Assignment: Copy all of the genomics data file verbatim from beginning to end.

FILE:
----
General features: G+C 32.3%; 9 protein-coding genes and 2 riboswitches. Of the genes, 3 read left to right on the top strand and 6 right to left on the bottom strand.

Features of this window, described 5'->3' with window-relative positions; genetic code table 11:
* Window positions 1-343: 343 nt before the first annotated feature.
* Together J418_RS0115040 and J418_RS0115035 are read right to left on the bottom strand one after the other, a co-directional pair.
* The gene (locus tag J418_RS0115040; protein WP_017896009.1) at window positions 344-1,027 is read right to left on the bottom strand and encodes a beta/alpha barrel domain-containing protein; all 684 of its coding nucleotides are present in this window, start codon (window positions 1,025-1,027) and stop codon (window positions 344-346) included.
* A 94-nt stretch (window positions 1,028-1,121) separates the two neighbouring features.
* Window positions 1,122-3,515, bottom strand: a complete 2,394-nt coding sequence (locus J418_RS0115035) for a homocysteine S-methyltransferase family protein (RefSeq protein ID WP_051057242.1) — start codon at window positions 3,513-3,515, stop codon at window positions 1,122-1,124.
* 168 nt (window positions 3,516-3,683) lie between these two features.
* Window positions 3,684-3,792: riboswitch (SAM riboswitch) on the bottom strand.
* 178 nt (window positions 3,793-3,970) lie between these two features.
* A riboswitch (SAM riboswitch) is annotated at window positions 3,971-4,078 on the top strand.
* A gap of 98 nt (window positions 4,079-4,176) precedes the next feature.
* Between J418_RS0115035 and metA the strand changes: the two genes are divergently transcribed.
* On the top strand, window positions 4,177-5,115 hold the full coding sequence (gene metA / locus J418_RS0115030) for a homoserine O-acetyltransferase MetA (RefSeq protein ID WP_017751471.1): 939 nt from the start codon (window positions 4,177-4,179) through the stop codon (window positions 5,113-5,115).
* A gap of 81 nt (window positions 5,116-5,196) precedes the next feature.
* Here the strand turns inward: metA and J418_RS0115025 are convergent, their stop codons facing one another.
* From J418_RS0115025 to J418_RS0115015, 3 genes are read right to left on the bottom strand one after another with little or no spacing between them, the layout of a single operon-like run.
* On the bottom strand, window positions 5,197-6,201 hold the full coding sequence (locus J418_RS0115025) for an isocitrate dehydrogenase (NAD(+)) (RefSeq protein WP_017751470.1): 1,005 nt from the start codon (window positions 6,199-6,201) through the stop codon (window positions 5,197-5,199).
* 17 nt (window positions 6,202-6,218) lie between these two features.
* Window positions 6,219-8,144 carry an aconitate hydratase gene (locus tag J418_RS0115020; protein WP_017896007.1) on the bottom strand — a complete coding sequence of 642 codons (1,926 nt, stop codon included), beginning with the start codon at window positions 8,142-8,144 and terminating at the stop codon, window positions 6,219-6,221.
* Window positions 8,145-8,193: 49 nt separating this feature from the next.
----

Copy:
General features: G+C 32.3%; 9 protein-coding genes and 2 riboswitches. Of the genes, 3 read left to right on the top strand and 6 right to left on the bottom strand.

Features of this window, described 5'->3' with window-relative positions; genetic code table 11:
* Window positions 1-343: 343 nt before the first annotated feature.
* Together J418_RS0115040 and J418_RS0115035 are read right to left on the bottom strand one after the other, a co-directional pair.
* The gene (locus tag J418_RS0115040; protein WP_017896009.1) at window positions 344-1,027 is read right to left on the bottom strand and encodes a beta/alpha barrel domain-containing protein; all 684 of its coding nucleotides are present in this window, start codon (window positions 1,025-1,027) and stop codon (window positions 344-346) included.
* A 94-nt stretch (window positions 1,028-1,121) separates the two neighbouring features.
* Window positions 1,122-3,515, bottom strand: a complete 2,394-nt coding sequence (locus J418_RS0115035) for a homocysteine S-methyltransferase family protein (RefSeq protein ID WP_051057242.1) — start codon at window positions 3,513-3,515, stop codon at window positions 1,122-1,124.
* 168 nt (window positions 3,516-3,683) lie between these two features.
* Window positions 3,684-3,792: riboswitch (SAM riboswitch) on the bottom strand.
* 178 nt (window positions 3,793-3,970) lie between these two features.
* A riboswitch (SAM riboswitch) is annotated at window positions 3,971-4,078 on the top strand.
* A gap of 98 nt (window positions 4,079-4,176) precedes the next feature.
* Between J418_RS0115035 and metA the strand changes: the two genes are divergently transcribed.
* On the top strand, window positions 4,177-5,115 hold the full coding sequence (gene metA / locus J418_RS0115030) for a homoserine O-acetyltransferase MetA (RefSeq protein ID WP_017751471.1): 939 nt from the start codon (window positions 4,177-4,179) through the stop codon (window positions 5,113-5,115).
* A gap of 81 nt (window positions 5,116-5,196) precedes the next feature.
* Here the strand turns inward: metA and J418_RS0115025 are convergent, their stop codons facing one another.
* From J418_RS0115025 to J418_RS0115015, 3 genes are read right to left on the bottom strand one after another with little or no spacing between them, the layout of a single operon-like run.
* On the bottom strand, window positions 5,197-6,201 hold the full coding sequence (locus J418_RS0115025) for an isocitrate dehydrogenase (NAD(+)) (RefSeq protein WP_017751470.1): 1,005 nt from the start codon (window positions 6,199-6,201) through the stop codon (window positions 5,197-5,199).
* 17 nt (window positions 6,202-6,218) lie between these two features.
* Window positions 6,219-8,144 carry an aconitate hydratase gene (locus tag J418_RS0115020; protein WP_017896007.1) on the bottom strand — a complete coding sequence of 642 codons (1,926 nt, stop codon included), beginning with the start codon at window positions 8,142-8,144 and terminating at the stop codon, window positions 6,219-6,221.
* Window positions 8,145-8,193: 49 nt separating this feature from the next.